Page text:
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Re: [mythsoc] A question in Tolkien Criticism

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  • David S. Bratman
    Tolkien s clearest explication of what he meant by the Northern spirit might be in the essay portions of The Homecoming of Beorhtnoth Beorhthelm s Son . Here
    Message 1 of 9 , Sep 26, 2003
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      Tolkien's clearest explication of what he meant by the Northern spirit
      might be in the essay portions of "The Homecoming of Beorhtnoth
      Beorhthelm's Son". Here Tolkien distinguishes clearly between disapproval
      of Beorhtnoth's _ofermod_ and approval of the hard if fatalistic fighting
      spirit of the men bound to follow him.

      "Even ultimate defeat does not turn good into evil," Gandalf or someone
      says in LOTR, and that's why Theoden, and later the Lords of the West in
      their march against Mordor, fight against the expectation of defeat:
      they're expressing the Northern spirit without anybody's _ofermod_ to
      confuse the issue.

      It also differs from Hitler's Gotterdammerung in that Hitler was trying to
      pull down everything around him in sheer spitefulness. The closest thing
      to that in Tolkien is the suicide of Denethor, quite different from the
      self-sacrifice of many others, even Boromir.

      On the subject of critics misinterpreting the Inklings as praising the
      Nazis, I'm reminded of A.N. Wilson's misreading of a Lewis letter. The
      letter criticized Nazi aesthetics, but Wilson misread it as sharing them.
      Somebody must have whispered in Wilson's ear, though, because the whole
      passage disappeared in the softcover edition of his biography.

      - David Bratman
    • Carl F. Hostetter
      ... I link it _partly_ to that slaughter, in that it was among the manifestations and consequences of the northern-spirited martial heroism that Tolkien saw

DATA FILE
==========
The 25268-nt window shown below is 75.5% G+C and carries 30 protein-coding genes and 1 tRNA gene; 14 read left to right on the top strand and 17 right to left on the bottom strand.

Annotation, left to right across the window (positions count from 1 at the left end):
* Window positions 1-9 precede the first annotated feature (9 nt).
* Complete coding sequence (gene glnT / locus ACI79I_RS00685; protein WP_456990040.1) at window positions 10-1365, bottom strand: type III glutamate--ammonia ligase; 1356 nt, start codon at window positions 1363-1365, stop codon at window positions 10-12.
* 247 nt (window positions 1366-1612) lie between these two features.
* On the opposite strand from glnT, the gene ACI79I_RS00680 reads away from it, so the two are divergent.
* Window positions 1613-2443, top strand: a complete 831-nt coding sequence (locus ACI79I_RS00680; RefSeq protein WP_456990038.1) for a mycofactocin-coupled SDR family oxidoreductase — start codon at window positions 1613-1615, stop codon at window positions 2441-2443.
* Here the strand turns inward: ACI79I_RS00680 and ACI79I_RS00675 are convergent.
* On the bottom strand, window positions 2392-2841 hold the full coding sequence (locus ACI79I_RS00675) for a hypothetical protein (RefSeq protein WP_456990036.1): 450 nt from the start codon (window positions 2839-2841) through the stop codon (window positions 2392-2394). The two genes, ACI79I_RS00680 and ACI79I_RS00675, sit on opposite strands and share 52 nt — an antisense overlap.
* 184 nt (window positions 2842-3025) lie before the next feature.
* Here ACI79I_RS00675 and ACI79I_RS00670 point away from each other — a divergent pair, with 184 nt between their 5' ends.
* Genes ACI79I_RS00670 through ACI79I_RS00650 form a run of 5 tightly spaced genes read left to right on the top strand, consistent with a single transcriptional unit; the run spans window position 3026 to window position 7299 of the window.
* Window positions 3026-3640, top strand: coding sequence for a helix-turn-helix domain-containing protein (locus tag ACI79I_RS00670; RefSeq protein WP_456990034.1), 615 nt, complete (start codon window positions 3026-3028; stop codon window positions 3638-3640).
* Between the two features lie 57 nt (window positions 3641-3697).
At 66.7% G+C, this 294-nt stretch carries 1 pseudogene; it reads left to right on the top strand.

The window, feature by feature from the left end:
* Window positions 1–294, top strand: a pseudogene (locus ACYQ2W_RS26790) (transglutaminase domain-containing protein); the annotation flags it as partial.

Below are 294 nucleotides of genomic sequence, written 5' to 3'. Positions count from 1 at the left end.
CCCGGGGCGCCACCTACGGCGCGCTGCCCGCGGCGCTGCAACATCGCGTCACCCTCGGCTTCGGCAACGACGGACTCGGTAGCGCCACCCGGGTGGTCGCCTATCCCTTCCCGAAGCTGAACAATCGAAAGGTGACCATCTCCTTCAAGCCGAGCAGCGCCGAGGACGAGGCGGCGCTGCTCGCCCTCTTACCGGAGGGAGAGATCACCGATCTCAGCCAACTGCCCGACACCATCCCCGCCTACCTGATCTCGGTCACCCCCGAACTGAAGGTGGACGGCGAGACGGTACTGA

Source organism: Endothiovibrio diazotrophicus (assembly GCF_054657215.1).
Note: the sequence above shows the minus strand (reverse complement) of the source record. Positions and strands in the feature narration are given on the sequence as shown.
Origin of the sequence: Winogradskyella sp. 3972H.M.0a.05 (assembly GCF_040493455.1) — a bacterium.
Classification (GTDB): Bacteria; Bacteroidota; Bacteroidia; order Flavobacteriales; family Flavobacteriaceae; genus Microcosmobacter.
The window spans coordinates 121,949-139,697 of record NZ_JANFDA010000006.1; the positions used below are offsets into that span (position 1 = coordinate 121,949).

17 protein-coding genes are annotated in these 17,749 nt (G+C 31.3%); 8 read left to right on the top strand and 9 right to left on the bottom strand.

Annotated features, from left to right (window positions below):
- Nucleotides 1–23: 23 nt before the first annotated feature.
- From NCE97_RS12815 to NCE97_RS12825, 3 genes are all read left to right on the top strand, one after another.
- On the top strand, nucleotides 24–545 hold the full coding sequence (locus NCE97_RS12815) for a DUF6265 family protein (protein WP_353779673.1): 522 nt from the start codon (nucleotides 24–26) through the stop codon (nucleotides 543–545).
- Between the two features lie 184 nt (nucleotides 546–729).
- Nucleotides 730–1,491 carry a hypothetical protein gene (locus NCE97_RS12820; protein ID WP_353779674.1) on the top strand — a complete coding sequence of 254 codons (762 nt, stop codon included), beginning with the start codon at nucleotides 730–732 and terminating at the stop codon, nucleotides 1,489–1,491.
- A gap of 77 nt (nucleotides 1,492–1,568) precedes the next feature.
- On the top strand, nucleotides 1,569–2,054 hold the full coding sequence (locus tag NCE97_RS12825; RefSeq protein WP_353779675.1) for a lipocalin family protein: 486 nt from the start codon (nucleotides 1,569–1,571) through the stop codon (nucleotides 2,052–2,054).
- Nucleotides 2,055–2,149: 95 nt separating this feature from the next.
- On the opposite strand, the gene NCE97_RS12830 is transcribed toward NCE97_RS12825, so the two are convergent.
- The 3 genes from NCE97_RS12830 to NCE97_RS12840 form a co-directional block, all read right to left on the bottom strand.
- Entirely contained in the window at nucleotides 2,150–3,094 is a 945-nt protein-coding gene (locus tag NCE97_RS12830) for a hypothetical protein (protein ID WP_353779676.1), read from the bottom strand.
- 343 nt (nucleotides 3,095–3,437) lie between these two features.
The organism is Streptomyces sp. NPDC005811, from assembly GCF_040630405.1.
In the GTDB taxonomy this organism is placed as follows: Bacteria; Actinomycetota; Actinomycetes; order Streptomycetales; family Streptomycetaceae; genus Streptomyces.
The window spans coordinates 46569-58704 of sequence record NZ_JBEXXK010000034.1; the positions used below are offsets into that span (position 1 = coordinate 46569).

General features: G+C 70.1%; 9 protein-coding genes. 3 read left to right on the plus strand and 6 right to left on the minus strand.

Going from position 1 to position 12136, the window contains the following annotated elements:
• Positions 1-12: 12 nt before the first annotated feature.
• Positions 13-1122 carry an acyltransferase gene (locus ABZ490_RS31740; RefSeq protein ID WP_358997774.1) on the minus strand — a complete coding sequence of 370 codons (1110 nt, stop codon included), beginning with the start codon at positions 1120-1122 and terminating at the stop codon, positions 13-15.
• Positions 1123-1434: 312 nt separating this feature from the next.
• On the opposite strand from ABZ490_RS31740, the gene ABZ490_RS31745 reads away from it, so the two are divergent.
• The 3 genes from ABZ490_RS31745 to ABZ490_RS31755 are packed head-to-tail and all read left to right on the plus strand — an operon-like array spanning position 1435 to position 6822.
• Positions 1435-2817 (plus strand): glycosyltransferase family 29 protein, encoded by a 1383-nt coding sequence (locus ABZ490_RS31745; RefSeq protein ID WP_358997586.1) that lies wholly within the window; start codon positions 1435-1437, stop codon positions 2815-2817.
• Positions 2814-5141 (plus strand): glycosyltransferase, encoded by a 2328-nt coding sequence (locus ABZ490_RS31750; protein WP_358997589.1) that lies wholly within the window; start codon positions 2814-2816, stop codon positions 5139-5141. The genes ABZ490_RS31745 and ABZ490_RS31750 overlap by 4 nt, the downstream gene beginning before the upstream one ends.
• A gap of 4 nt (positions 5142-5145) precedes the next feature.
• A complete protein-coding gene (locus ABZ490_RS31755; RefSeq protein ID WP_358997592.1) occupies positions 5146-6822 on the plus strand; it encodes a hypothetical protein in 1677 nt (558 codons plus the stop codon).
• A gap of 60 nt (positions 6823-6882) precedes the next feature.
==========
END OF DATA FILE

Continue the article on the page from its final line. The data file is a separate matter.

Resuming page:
Message 2 of 9 , Sep 26, 2003
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        On Sep 26, 2003, at 10:56 AM, Stolzi@... wrote:

        > I see Aelfwine has interpreted the reference also in a somewhat
        > unfavorable sense, though he links it to the slaughter of the BEF
        > rather than to the much-vaunted "Will" of Hitler and Co.

        I link it _partly_ to that slaughter, in that it was among the
        manifestations and consequences of the northern-spirited "martial
        heroism" that Tolkien saw in his own time. But I do not link it _only_
        to that, any more than Tolkien would have linked Beowulf's own martial
        heroism only to his death at the hands/claws/jaws of the dragon.
        Indeed, the point that Tolkien is making is that _northern_ heroism is
        characterized by willingness to sacrifice one's life even in the face
        of certain defeat -- and defeat is the one certainty within the circles
        of this world, as both the northern pagans and the Christians Tolkien
        is comparing recognized -- simply because it is the right thing for Man
        to do: to struggle and persevere against the Monsters.


        --
        =============================================
        Carl F. Hostetter Aelfwine@... http://www.elvish.org

        ho bios brachys, he de techne makre.
        Ars longa, vita brevis.
        The lyf so short, the craft so long to lerne.
        "I wish life was not so short," he thought. "Languages take such
        a time, and so do all the things one wants to know about."
      • Stolzi@aol.com
        Seems to me that the British in WWI - at least, the ones who weren t totally disaffected by it all (War Poets) - would have thought of themselves not so much
        Message 3 of 9 , Sep 27, 2003
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          Seems to me that the British in WWI - at least, the ones who weren't totally
          disaffected by it all (War Poets) - would have thought of themselves not so
          much as Northern, as representing "the forces of Christian civilization" -
          everything all the way from Jerusalem through Rome and Europe to the North -
          against Barbarism from the East - they even called the Germans "the Hun." This
          although the Kaiser by no means disavowed Judeo-Christian civilization in the
          way that Hitler did, and though the German atrocities in -that- war were largely
          propaganda inventions iirc. I think of Belloc: "Europe is the Faith, the
          Faith is Europe."

          There was not nearly the sense of a "desperate and possibly losing last
          stand", I think, that the British had in the later conflict - Dunkirk, the Battle
          of Britain, and "we shall fight them on the beaches..." etc. - a conflict
          which hadn't yet happened when Tolkien delivered BEOWULF: THE MONSTER AND THE
          CRITICS.


          Diamond Proudbrook



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